I have a confession; I have a geeky side. I am fascinated by genealogy and have researched my family background in considerable detail. When offered the chance to take this one step further and have my DNA tested by specialists 23andMe, I leapt at the opportunity.
Even if I say so myself, I have a colourful background that is very difficult to research. On one side of the family, my ancestors hail from Northern Ireland and Scotland. On the other, they were culturally French but had lived in North Africa for about two centuries.
Would a DNA test reveal strong African links? Could it shed any light on where my Northern Irish relatives hailed from? Was I really, as family rumour claims, related to Scottish folk hero Flora MacDonald? Here’s how I got on.
What’s involved in the test?
It’s very simple, if ungentlemanly / unladylike. You have to provide a sizable saliva sample. You seal this in the container provided, place it in a pre-paid carton and post it to the lab where it will be tested. You set up an online account and a couple of weeks later your results come through via your account.
This is not a paternity test!
The 23andMe test is essentially set up for two reasons;
- So you can discover more about your ancestry and
- To discover if you carry any identifiable genes that could develop into serious medical conditions.
I did obtain results about medical background but for the purposes of this blog post, I’m going to concentrate on my heritage.
The pack comes with a very clear warning that it may reveal information relating to your paternity (or indeed maternal line) that you were not expecting. It is, however, not set up or marketed for this specific purpose.
What did I learn?
I went into this with one set of ideas. I didn’t believe my ancestors could spend so long in Africa without some inter-marriage along the way. It seems, however, that the rigid social constructs of colonial society prevented this happening as my DNA is almost entirely European and a shade over 40% British and Irish. Stick with me ‘though, because this is where I received a massive genetic bombshell.
The great thing about 23andMe is that it compares your DNA with various notable individuals whose DNA is in the public domain. To my amazement, I share genetic material with none other than Archbishop Desmond Tutu. If you’re going to have African heritage, you may as well have the best!
As I said, I have a very detailed family history going back centuries. Nowhere in my background is there a hint of any Welsh whatsoever. This has always surprised me as the other regions of the UK are all represented.
That said, someone in my background must be from the valleys. Why so? Well, actress and social activist Susan Sarandon is also an exceedingly distant relative. Sarandon famously traced her family back to Wales when she appeared on the BBC’s Who do you think you are?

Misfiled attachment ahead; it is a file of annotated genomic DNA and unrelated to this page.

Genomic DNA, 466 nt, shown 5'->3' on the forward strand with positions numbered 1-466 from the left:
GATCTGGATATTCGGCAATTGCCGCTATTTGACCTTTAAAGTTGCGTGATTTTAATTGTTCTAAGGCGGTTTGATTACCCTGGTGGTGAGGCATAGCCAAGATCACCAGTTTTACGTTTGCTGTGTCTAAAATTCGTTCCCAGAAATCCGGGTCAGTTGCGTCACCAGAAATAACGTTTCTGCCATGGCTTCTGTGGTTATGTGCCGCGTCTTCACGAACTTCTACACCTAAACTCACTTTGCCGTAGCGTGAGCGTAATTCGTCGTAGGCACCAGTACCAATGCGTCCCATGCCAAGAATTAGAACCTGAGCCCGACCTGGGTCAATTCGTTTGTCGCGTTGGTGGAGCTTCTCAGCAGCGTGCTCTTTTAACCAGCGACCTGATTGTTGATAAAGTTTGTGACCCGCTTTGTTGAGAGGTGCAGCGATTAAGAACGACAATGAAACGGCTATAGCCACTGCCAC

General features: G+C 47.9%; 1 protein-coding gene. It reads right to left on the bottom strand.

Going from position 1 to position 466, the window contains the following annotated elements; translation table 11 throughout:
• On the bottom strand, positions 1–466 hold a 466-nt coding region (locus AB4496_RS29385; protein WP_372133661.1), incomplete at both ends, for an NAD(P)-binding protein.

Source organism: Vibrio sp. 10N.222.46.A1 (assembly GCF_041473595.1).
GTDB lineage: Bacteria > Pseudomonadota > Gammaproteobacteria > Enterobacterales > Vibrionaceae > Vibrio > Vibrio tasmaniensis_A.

Bizarrely, my DNA has also come back as a shade under 20% Norwegian (hence the picture of Morten Harket above). I can only assume my Scottish background is in fact part Viking. I also discovered that I share genetic material with both Napoleon Bonaparte and Marie Antoinette. I imagined this would come from my French ancestors but it didn’t. It came from my maternal, British bloodline. Even Bono and I are distantly related, although discovering such a thing probably shows why you should think long and hard before undertaking a DNA test!
I think I’d better stop now…
I admitted that genealogy brings out the geek in me. I could go on and on and on but I shall leave it there.
It’s been a fascinating experiment. I have learned things about my distant family background I never knew. I mentioned to several people that I was doing this test and they did query my reasoning, expressing concern that I may not like what I discovered, especially on the health side.
The concerns were well meant, but I was so curious I was always going to persevere no matter hwat (and I look so like both my parents there was no question of my parentage). The advice I’d give is that you should be confident about your recent family background or at the very least prepared to deal with any unexpected finds. If you aren’t sure about this, don’t do the test because you can’t unsee the results.
The 23andMe test costs £125 and you order online from its website.
Disclosure; for review purposes I was provided with a genetic test. Thoughts and opinions are my own.
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